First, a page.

Publication number | US6937684 B2 |

Publication type | Grant |

Application number | US 09/970,254 |

Publication date | Aug 30, 2005 |

Filing date | Oct 2, 2001 |

Priority date | Oct 2, 2001 |

Fee status | Paid |

Also published as | US20030063700 |

Publication number | 09970254, 970254, US 6937684 B2, US 6937684B2, US-B2-6937684, US6937684 B2, US6937684B2 |

Inventors | Ching-Kae Tzou, Yung Ching Lin |

Original Assignee | Silicon Integrated Systems Corporation |

Export Citation | BiBTeX, EndNote, RefMan |

Patent Citations (6), Non-Patent Citations (2), Referenced by (3), Classifications (16), Legal Events (3) | |

External Links: USPTO, USPTO Assignment, Espacenet | |

US 6937684 B2

Abstract

A differential phase discriminator includes a phase compensation circuit to compensate for timing drift and error for recovering timing information in a digital phase lock loop. The differential phase discriminator uses a differential phase detector to compute the phase difference of two consecutive frequency domain signal samples. The phase compensation circuit determines a phase correction term by computing the difference between the absolute values of the real and imaginary parts of a frequency domain signal sample. A weighting factor is computed by adjusting the sum of the absolute values of the real and imaginary parts of the frequency domain signal sample with a ratio adjustment factor. A phase compensation value is then computed by multiplying the phase correction term by the weighting factor. The phase compensation value is added to the uncorrected output of the differential phase detector.

Claims(6)

1. A phase compensation circuit in a digital phase lock loop, comprising:

a first computation unit for computing the absolute value of the real part of a frequency domain signal sample;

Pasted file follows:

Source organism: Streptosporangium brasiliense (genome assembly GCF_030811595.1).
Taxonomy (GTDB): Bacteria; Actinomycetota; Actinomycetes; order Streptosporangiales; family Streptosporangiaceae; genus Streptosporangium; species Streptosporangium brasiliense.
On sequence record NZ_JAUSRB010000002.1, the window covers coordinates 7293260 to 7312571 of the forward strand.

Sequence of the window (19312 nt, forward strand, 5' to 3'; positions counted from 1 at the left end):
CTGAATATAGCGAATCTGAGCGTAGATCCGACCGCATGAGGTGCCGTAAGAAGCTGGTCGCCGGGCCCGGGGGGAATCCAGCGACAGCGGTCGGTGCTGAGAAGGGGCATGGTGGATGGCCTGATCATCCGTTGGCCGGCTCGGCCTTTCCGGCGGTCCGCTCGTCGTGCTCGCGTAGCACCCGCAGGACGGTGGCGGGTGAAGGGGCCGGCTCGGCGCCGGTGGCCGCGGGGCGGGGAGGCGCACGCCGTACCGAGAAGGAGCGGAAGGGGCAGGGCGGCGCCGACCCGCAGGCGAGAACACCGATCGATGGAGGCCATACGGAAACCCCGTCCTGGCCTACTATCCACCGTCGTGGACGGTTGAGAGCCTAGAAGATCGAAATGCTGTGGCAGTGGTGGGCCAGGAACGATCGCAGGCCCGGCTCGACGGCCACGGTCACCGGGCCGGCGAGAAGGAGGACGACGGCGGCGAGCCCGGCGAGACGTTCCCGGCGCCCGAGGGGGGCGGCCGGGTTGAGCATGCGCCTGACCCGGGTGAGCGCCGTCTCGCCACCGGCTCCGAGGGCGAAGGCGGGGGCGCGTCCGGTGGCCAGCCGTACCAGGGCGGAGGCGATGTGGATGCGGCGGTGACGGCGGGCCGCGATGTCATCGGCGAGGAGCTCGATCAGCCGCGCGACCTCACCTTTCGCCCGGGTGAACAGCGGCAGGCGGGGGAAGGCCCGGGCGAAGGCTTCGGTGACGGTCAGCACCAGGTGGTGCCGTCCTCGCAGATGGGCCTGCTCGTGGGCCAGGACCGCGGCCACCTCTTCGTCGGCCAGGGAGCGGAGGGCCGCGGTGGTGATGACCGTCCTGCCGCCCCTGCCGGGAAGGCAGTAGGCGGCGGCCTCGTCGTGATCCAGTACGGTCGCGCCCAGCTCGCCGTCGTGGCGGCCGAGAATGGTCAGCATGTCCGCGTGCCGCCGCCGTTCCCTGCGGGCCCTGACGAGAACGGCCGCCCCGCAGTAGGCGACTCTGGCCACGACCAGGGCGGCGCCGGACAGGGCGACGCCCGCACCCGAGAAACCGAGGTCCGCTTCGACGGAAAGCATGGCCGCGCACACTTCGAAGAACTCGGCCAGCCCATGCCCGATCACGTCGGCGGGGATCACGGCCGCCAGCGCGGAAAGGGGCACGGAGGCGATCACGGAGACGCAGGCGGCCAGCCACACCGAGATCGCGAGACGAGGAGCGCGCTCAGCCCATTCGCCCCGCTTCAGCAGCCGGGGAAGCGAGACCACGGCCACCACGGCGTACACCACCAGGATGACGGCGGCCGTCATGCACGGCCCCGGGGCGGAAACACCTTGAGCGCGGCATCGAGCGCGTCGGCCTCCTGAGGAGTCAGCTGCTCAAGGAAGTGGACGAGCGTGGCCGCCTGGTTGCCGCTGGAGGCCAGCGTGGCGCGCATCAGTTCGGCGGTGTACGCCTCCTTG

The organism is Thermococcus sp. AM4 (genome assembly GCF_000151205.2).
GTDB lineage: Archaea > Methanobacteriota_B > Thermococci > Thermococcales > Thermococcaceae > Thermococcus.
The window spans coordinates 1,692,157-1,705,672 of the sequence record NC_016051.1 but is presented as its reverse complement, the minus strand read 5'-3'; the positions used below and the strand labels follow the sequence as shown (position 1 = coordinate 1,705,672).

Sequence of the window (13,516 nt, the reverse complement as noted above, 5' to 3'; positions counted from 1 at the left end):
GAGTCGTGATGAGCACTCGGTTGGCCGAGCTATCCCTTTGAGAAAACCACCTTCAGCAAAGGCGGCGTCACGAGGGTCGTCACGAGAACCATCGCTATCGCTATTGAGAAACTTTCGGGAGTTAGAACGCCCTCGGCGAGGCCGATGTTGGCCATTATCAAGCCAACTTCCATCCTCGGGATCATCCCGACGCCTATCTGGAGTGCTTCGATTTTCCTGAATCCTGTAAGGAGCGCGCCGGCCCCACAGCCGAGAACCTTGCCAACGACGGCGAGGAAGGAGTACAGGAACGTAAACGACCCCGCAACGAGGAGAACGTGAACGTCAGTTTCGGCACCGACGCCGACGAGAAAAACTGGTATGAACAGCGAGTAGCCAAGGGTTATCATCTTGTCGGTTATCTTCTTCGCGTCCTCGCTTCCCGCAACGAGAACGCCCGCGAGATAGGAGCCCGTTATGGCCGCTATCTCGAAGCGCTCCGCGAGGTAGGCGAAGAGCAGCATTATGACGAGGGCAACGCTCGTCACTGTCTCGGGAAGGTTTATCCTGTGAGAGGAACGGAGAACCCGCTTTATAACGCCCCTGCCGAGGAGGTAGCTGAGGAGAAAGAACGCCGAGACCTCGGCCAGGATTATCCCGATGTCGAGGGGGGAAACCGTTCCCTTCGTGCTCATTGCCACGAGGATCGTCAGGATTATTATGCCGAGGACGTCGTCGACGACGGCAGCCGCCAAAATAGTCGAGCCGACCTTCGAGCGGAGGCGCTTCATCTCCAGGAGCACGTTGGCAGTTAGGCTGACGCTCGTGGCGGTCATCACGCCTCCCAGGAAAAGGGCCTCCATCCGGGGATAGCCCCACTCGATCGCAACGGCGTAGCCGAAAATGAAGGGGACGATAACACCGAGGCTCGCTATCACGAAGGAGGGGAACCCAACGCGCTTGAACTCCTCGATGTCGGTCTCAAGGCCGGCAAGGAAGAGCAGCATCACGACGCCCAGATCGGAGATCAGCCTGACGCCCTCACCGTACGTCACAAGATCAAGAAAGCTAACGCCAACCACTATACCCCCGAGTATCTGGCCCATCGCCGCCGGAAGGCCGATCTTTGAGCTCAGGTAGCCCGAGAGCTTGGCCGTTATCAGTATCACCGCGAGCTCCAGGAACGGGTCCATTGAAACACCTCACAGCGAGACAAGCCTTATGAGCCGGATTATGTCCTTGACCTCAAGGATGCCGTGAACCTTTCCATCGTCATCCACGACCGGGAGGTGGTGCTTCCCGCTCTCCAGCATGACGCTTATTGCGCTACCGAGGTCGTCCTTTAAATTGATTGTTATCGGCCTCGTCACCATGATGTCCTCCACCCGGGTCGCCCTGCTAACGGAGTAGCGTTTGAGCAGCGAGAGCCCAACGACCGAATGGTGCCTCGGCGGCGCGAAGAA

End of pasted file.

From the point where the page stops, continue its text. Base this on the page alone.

a second computation unit for computing the absolute value of the imaginary part of said frequency domain signal sample;

an adder for computing the sum of the absolute value of the real part of said frequency domain signal sample and the absolute value of the imaginary part of said frequency domain signal sample;

a weighting circuit for multiplying the output of said adder with a ratio adjustment factor to generate a weighting factor;

a subtracter for computing the difference between the absolute value of the imaginary part of said frequency domain signal sample and the absolute value of the real part of said frequency domain signal sample to form a phase correction term; and

a multiplier for multiplying said weighting factor with said phase correction term to form a phase compensation value.

2. The phase compensation circuit as claimed in claim 1 , wherein the absolute value of the real part of said frequency domain signal sample computed by said first computation unit is a probable value and the absolute value of the imaginary part of said frequency domain signal sample computed by said second computation unit is a probable value.

3. The phase compensation circuit as claimed in claim 1 , wherein said phase correction term is computed as the absolute value of the imaginary part of said frequency domain sample signal minus the absolute value of the real part of said frequency domain sample signal if said frequency domain sample signal is located in the first or the third quadrant on a 2-D signal plane, and computed as the absolute value of the real part of said frequency domain sample signal minus the absolute value of the imaginary part of said frequency domain sample signal if said frequency domain sample signal is located in the second or the fourth quadrants on a 2-D signal plane.

4. The phase compensation circuit as claimed in claim 1 , wherein said ratio adjustment factor is a value between 0 and 1.

5. The phase compensation circuit as claimed in claim 4 , wherein said ratio adjustment factor is 2^{−n }and n is a value greater than 0 but smaller than the number of bits required in representing the sum computed by said adder.

6. A differential phase discriminator circuit, comprising:

a differential phase discriminator having a differential phase output;